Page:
In January 2012, the Program on Water Governance joined an interdisciplinary team of research scientists from across Canada including BCCDC Public Health Microbiology and Reference Laboratory, Simon Fraser University and McGill University. The objective of the project is to develop new tests to enhance our capacity to understand water quality in our watersheds. Using metagenomics the project aims to 1) develop microbiome profiles to assess and compare communities of microorganisms (the microbiome consisting of viruses, bacteria and protists) in different watersheds and 2) use these profiles to create novel tests to detect pollution and identify the specific source of the pollution.
Current drinking water testing collects samples from the tap, rather than at the source watershed, and testing for bacteria contaminants such as E. coli, often takes more than two days to complete. If a water supply has been contaminated, this processing time is simply too long as the water would already have reached people’s homes. Additionally, these tests do not always reflect contamination of water by non-bacterial pathogens such as parasites or viruses. By applying metagenomics, a much more robust method that can identify many pollutants at once, this research will improve current analysis methods by enabling faster testing at the watershed level. This simplified testing process will reduce days to hours, and provide profiles of all microbes present in a water sample rather than just E. coli bacteria. Furthermore, the test will characterize the “water profile” of a watershed, providing a picture of ecosystem health. Consequently, the new test is relevant for assessing both the safety of drinking water as well as the health of ecosystems.
As part of the GE3LS (Genomics and its Ethical, Environmental, Economic, Legal and Social Aspects) team, PoWG researchers are assessing stakeholder readiness for the uptake of these potential molecular water quality tests – identifying key challenges and opportunities for implementation. The research includes identifying, documenting and analyzing current microbial water quality risk assessment, management and communication practices in Canada (BC and Ontario). For further information visit the project website.
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This work was supported by funding from Genome Canada, Genome BC, Simon Fraser University Community Trust Endowment Fund and in-kind funding from the Public Health Agency of Canada.
Study Findings: Metagenomics of the Watershed Microbiome
The Watershed Metagenomics approach is summarised in this infographic.
1. Ecological insights into watershed microbial communities
We looked at microbial community changes over hourly and monthly time scales in two of our polluted watersheds, gaining insight into the microbial changes at a level not previously examined. For example, few changes in the community were seen during the shorter sampling (i.e., hourly), with more changes occurring over different seasons. The timing of these shifts in the microbial communities will be important considerations for robust biomarker development.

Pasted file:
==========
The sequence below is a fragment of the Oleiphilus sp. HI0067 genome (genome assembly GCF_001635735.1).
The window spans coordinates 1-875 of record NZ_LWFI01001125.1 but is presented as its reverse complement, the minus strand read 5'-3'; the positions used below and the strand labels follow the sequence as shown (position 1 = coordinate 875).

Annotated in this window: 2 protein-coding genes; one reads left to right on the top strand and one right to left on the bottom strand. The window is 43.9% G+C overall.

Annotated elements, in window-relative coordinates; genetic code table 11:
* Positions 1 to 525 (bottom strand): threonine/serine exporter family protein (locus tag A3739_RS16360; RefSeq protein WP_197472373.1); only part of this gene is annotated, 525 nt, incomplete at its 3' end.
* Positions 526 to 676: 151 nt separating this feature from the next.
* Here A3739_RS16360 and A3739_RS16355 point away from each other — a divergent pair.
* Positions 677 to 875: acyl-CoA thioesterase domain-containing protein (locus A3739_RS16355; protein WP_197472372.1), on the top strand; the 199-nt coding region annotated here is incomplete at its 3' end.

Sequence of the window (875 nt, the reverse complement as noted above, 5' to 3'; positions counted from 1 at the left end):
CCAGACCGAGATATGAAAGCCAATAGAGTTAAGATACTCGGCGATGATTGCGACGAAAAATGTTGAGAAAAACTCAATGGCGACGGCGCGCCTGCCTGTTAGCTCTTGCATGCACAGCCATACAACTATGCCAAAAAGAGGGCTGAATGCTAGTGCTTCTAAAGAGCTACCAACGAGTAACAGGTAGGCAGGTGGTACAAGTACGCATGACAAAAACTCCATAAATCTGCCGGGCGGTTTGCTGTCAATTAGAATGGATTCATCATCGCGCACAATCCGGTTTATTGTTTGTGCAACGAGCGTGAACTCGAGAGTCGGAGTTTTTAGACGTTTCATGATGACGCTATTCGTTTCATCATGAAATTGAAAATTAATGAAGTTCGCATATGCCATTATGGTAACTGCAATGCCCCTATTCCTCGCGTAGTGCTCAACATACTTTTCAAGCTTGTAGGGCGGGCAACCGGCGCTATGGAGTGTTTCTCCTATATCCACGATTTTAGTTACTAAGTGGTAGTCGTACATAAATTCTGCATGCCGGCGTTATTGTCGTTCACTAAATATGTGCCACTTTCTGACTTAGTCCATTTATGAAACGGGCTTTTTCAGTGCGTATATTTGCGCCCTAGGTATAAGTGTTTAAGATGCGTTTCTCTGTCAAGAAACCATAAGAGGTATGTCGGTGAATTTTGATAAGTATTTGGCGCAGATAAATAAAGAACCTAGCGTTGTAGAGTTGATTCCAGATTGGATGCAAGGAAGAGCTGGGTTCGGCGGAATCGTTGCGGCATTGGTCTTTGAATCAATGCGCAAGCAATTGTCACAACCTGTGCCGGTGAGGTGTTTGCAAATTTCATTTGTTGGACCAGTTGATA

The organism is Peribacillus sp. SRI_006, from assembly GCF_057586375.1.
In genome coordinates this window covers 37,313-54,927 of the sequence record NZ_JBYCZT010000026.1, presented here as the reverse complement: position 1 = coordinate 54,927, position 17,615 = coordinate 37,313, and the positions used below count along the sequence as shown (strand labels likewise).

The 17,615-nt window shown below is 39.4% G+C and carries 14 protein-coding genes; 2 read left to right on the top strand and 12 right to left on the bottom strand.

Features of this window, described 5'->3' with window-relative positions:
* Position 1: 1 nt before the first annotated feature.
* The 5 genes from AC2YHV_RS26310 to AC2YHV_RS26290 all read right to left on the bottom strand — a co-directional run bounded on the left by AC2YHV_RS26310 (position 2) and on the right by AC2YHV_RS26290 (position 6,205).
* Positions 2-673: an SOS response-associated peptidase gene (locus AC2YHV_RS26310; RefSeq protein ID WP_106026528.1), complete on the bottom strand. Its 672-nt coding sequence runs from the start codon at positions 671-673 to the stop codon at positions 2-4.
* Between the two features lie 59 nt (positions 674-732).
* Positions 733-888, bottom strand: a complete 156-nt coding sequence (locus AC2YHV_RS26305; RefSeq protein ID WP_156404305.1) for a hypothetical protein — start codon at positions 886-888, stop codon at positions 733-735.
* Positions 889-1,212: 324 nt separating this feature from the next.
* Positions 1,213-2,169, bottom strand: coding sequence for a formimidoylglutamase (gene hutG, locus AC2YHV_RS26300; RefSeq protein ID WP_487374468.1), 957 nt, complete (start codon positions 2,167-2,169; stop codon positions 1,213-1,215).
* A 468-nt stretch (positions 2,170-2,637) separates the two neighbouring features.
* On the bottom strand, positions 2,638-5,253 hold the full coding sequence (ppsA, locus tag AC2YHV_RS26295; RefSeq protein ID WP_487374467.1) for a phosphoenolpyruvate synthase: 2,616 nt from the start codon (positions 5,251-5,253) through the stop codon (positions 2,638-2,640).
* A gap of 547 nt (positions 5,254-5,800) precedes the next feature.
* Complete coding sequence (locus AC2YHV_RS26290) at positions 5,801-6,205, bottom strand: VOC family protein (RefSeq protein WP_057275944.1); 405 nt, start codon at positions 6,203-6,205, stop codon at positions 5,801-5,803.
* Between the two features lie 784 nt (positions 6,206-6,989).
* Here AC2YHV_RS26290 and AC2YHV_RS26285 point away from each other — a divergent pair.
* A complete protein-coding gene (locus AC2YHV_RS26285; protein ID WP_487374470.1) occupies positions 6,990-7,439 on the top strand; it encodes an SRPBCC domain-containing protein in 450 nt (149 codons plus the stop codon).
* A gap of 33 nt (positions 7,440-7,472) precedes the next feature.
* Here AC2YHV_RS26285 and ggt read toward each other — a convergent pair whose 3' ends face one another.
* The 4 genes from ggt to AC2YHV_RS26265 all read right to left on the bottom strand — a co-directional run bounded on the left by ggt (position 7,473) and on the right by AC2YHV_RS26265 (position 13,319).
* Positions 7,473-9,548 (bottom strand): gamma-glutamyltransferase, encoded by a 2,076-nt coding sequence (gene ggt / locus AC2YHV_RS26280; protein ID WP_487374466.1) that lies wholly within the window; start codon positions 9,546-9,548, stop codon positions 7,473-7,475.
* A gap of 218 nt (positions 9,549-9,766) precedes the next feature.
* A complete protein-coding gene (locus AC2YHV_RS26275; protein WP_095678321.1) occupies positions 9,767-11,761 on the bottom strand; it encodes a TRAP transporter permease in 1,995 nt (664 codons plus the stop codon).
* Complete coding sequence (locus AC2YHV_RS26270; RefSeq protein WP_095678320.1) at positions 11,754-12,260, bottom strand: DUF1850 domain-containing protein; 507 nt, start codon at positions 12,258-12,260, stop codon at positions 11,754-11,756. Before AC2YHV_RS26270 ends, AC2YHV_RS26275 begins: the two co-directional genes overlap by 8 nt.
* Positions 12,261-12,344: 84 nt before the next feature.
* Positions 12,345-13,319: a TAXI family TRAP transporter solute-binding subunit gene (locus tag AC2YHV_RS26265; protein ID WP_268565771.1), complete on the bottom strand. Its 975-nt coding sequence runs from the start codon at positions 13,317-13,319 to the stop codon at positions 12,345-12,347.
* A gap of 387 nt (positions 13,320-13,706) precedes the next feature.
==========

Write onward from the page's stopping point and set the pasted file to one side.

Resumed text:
2. Identification of biomarkers of clean vs. affected water
Taxonomic and gene-group profiles were compared to identify biomarkers associated with clean vs. affected collection sites. We also looked at the correlations of gene families with specific environmental indicators of pollution. Several correlations were found between specific types of pollution (e.g., nitrogen-based or phosphate-based) and functional categories. In one of many complementary approaches, a gene-marker based taxonomic classification tool (MetaPhlAn) was used to identify bacterial species that were differentially abundant between the downstream and polluted samples versus the upstream samples in the agricultural watershed. PCR tests have been developed based on these targets (and others) and validated in the laboratory.
3. Microbial communities respond to changes in water chemistry indicative of contamination
Since we collected samples over a full year, we were able to characterize how microbial communities shifted within and between watersheds. The biggest differences were seen between sites that were affected or not affected by agricultural activity. Within these sites, there were large changes that corresponded with levels of rainfall. These changes were due to shifts in the communities’ compositions, as well as their complexity.
4. Viruses found in the water may be good indicators of land use
Virus communities found in freshwater ecosystems are complex and relatively unknown. They are often heavily influenced by the surrounding terrestrial and human environments and are therefore much more genetically diverse. Because of this close connection to the land, they are potentially good indicators of the effect that the land has on these freshwater environments. The virus communities in our samples were really complex and varied substantially from month to month, and we found quite a few viruses that have the potential to be good indicators of agricultural effects on local watersheds.
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